The acronym 'LENR' stands for Low Energy Nuclear Reaction, which describes a physical phenomenon first detected in the early 1900s which, under the name ‘Cold Fusion’ captured the world’s attention in 1989 after the publication of some controversial experimental results by Martin Fleischmann and Stanley Pons.
The old 'Cold Fusion' tag came about because in the early days researchers thought there must be a fusion process occurring.
In the modern name for this field of research, 'Low Energy' means that a nuclear reaction is happening at pressures and temperatures far below those considered to be necessary for nuclear reactions by many scientists.
This is already one of many contradictions between LENR and generally accepted scientific concepts, which insist – based on mathematical and physical calculations that nuclear reactions need a specific (and high) energy to occur. This is why LENR research is often called 'fringe science' and the results of many thousands of experiments dismissed as they 'cannot be true'.
To understand why many physicists today deny that LENR is real, we need to have a quick look at current understanding of the structure of an atom, what it is made from, and how it behaves.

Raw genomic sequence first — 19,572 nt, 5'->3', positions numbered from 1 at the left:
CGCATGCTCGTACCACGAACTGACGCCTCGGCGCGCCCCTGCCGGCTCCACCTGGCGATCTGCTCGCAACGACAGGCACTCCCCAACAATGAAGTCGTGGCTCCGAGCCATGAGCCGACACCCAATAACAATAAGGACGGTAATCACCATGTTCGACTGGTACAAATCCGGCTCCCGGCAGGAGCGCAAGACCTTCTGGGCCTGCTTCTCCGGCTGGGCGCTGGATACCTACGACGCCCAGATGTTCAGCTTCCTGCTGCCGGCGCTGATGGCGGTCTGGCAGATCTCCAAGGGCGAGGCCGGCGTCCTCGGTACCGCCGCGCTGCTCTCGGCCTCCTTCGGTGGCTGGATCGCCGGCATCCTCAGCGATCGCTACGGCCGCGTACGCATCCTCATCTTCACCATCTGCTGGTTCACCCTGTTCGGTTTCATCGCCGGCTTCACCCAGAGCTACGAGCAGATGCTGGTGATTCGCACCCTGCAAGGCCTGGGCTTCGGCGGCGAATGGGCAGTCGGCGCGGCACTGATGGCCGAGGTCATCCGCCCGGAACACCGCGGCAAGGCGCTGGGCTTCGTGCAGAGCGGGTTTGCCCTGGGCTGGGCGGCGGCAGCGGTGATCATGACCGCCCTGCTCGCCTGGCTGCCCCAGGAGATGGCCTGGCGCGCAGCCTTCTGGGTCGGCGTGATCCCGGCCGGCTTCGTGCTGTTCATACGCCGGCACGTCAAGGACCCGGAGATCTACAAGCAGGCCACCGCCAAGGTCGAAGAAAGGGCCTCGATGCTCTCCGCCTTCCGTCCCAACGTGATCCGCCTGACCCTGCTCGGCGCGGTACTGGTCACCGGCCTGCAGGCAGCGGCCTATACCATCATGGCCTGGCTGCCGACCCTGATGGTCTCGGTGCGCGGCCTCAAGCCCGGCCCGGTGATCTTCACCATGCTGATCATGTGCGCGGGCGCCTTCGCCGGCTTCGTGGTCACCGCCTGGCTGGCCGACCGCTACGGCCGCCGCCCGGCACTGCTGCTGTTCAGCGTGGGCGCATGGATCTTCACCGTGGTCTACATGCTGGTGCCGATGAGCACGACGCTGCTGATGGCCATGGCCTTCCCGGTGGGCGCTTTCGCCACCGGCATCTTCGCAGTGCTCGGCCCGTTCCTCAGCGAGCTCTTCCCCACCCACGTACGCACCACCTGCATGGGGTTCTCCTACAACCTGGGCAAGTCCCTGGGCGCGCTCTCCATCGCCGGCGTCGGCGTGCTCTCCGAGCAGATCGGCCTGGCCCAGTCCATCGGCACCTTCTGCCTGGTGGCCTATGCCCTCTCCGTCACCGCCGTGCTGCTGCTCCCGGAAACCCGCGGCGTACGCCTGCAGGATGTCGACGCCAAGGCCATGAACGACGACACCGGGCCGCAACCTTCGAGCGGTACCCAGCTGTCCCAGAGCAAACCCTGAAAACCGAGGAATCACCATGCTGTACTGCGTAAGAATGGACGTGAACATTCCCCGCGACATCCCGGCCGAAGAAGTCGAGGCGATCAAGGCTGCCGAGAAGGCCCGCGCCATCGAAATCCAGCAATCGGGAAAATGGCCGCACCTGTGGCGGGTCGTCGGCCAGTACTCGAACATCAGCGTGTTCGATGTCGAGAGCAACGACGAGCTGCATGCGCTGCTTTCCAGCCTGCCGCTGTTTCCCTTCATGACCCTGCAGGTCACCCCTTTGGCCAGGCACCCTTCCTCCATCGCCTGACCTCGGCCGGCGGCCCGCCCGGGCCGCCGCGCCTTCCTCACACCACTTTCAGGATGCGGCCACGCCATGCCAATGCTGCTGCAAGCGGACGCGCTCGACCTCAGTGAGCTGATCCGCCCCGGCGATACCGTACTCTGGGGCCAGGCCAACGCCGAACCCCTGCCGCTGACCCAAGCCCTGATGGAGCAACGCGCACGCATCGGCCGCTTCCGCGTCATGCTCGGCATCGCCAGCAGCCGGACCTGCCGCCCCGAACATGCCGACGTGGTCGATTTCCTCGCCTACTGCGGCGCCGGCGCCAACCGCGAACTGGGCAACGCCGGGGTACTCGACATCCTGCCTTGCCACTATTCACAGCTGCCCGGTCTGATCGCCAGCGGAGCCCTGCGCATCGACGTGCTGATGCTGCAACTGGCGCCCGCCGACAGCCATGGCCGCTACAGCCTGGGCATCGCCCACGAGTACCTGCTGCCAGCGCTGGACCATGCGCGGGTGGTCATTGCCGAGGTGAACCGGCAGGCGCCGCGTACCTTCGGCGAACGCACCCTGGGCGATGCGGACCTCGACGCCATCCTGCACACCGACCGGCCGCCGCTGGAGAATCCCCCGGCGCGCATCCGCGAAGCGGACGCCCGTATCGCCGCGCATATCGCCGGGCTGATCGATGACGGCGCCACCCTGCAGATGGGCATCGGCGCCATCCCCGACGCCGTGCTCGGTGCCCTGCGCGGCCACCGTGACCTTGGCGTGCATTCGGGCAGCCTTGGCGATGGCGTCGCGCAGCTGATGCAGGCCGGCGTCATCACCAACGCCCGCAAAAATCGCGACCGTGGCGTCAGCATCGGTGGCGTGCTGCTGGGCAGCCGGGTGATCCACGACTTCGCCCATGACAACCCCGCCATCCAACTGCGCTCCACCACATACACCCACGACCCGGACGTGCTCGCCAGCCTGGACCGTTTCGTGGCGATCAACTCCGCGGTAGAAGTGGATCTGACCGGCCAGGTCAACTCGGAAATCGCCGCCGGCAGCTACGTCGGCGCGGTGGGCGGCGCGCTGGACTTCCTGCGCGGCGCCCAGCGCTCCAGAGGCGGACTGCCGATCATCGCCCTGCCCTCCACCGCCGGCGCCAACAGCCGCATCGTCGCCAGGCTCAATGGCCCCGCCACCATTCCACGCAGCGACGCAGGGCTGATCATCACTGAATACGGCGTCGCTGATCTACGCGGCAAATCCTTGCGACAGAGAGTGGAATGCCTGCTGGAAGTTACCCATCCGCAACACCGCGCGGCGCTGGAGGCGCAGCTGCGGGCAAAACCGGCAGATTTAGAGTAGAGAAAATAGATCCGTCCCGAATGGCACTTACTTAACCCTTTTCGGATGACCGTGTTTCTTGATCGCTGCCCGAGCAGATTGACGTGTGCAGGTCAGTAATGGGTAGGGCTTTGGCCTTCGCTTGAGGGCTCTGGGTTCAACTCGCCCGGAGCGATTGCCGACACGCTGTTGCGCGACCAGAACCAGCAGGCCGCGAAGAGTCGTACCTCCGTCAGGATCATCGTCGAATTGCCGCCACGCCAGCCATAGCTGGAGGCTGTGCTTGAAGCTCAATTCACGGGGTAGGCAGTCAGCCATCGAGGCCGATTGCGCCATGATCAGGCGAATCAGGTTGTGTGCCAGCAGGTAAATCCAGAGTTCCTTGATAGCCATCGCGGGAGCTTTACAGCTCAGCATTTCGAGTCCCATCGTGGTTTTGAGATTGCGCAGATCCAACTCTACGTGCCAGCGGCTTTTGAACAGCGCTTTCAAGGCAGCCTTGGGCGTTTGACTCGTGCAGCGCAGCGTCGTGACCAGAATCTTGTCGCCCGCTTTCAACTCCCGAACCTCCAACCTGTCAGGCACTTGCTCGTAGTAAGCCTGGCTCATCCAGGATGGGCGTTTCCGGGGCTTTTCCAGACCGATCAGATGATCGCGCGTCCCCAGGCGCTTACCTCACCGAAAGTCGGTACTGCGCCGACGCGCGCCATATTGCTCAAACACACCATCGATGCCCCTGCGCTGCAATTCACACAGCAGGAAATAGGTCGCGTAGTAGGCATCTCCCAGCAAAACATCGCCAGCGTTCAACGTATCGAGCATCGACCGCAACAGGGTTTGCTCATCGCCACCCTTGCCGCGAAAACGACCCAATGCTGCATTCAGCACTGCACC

Nuclear physics crash course
An atomic nuclei consist of
- Protons, which are electromagnetically positively charged.
- Electrons, which are electromagnetically negatively charged.
- Neutrons, which have a electromagnetically neutral charge
The number of protons inside an atomic nucleus tells us which element it is (e.g. Hydrogen, Helium, Oxygen, Iron...).
The number of neutrons inside an atomic nucleus indicates which isotope of the specific element it is.
'Isotope' is the term used for atoms where a differing number of neutrons in the nucleus give us two or more forms of the same element that differ in relative atomic mass but most often not in chemical properties. A good example of this is given by Carbon, which has two isotopes. C12, and C14. Both exist in nature, but very stable C12 predominates. C14 is a radioactive form of an element which in almost every other respect behaves just like C12.
Another (important in LENR) isotope example is given by Hydrogen. This is the smallest atom with just one proton in its nuclei. It has three known isotopes
- Protium (1 Proton, no Neutron), which is the most common type of Hydrogen here and in the whole universe. Two atoms of Protium chemically bonded to Oxygen make H2O, which we call 'water'.
- Deuterium (1 Proton, 1 Neutron), which is stable but much rarer – this combines with Oxygen to make D2O – called 'heavy water'.
- Tritium (1 Proton, 2 Neutrons), which is radioactive and thus unstable - but has similar chemical behaviour to the other two isotopes.